HTTP - Requests


An HTTP client sends an HTTP request to a server in the form of a request message which includes following format:

  • A Request-line
  • Zero or more header (General|Request|Entity) fields followed by CRLF
  • An empty line (i.e., a line with nothing preceding the CRLF) indicating the end of the header fields
  • Optionally a message-body

Following section will explain each of the entities used in HTTP message.

Message Request-Line

The Request-Line begins with a method token, followed by the Request-URI and the protocol version, and ending with CRLF. The elements are separated by space SP characters.

Request-Line   = Method SP Request-URI SP HTTP-Version CRLF

Let's discuss each of the part mentioned in Request-Line.

Request Method

The request Method indicates the method to be performed on the resource identified by the given Request-URI. The method is case-sensitive ans should always be mentioned uppercase. Following are supported methods in HTTP/1.1

S.N.Method and Description
The GET method is used to retrieve information from the given server using a given URI. Requests using GET should only retrieve data and should have no other effect on the data.
Same as GET, but only transfer the status line and header section.
A POST request is used to send data to the server, for example customer information, file upload etc using HTML forms.
Replace all current representations of the target resource with the uploaded content.
Remove all current representations of the target resource given by URI.
Establish a tunnel to the server identified by a given URI.
Describe the communication options for the target resource.
Perform a message loop-back test along the path to the target resource.


The Request-URI is a Uniform Resource Identifier and identifies the resource upon which to apply the request. Following are the most commonly used forms to specify an URI:

Request-URI = "*" | absoluteURI | abs_path | authority
S.N.Method and Description
1The asterisk * is used when HTTP request does not apply to a particular resource, but to the server itself, and is only allowed when the method used does not necessarily apply to a resource. For example:


2The absoluteURI is used when HTTP request is being made to a proxy. The proxy is requested to forward the request or service it from a valid cache, and return the response. For example:


3The most common form of Request-URI is that used to identify a resource on an origin server or gateway. For example, a client wishing to retrieve the resource above directly from the origin server would create a TCP connection to port 80 of the host "" and send the lines:

GET /pub/WWW/TheProject.html HTTP/1.1

Note that the absolute path cannot be empty; if none is present in the original URI, it MUST be given as "/" (the server root)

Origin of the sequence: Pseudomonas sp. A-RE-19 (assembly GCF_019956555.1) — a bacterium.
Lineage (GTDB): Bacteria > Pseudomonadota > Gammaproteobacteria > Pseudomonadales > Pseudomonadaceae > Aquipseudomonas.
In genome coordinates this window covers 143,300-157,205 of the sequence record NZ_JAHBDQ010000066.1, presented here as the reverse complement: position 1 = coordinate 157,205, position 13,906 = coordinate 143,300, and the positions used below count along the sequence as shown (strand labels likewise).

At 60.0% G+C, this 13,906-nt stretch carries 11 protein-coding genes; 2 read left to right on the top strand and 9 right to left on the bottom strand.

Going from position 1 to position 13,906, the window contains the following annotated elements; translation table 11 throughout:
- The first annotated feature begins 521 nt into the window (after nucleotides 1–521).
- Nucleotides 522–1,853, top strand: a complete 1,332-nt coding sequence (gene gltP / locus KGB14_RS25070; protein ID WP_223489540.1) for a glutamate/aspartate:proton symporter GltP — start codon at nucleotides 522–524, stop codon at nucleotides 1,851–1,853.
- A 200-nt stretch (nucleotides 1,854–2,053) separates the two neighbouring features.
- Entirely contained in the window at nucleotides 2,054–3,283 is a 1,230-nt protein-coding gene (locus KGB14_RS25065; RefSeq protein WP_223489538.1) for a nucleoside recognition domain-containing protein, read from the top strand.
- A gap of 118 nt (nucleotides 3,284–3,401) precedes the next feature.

Request Header Fields

We will study General-header and Entity-header in a separate chapter when we will learn HTTP header fields. For now let's check what are Request header fields.

The request-header fields allow the client to pass additional information about the request, and about the client itself, to the server. These fields act as request modifiers and there are following important Request-header fields available which can be used based on requirement.

  • Accept-Charset

  • Accept-Encoding

  • Accept-Language

  • Authorization

  • Expect

  • From

  • Host

  • If-Match

  • If-Modified-Since

  • If-None-Match

  • If-Range

  • If-Unmodified-Since

  • Max-Forwards

  • Proxy-Authorization

  • Range

  • Referer

  • TE

  • User-Agent

You can introduce your custom fields in case you are going to write your own custom Client and Web Server.

Request Message Examples

Now let's put it all together to form an HTTP request to fetch hello.htm page from the web server running on

GET /hello.htm HTTP/1.1
User-Agent: Mozilla/4.0 (compatible; MSIE5.01; Windows NT)
Accept-Language: en-us
Accept-Encoding: gzip, deflate
Connection: Keep-Alive

Here we are not sending any request data to the server because we are fetching a plan HTML page from the server. Connection is a general-header used here and rest of the headers are request headers. Following is one more example where we send form data to the server using request message body:

POST /cgi-bin/process.cgi HTTP/1.1
User-Agent: Mozilla/4.0 (compatible; MSIE5.01; Windows NT)
Content-Type: application/x-www-form-urlencoded
Content-Length: length
Accept-Language: en-us
Accept-Encoding: gzip, deflate
Connection: Keep-Alive


Here given URL /cgi-bin/process.cgi will be used to process the passed data and accordingly a response will be retuned. Here content-type tells the server that passed data is simple web form data and length will be actual length of the data put in the message body. Following example shows how you can pass plan XML to your web server:

POST /cgi-bin/process.cgi HTTP/1.1
User-Agent: Mozilla/4.0 (compatible; MSIE5.01; Windows NT)
Content-Type: text/xml; charset=utf-8
Content-Length: length
Accept-Language: en-us
Accept-Encoding: gzip, deflate
Connection: Keep-Alive

<?xml version="1.0" encoding="utf-8"?>
<string xmlns="">string</string>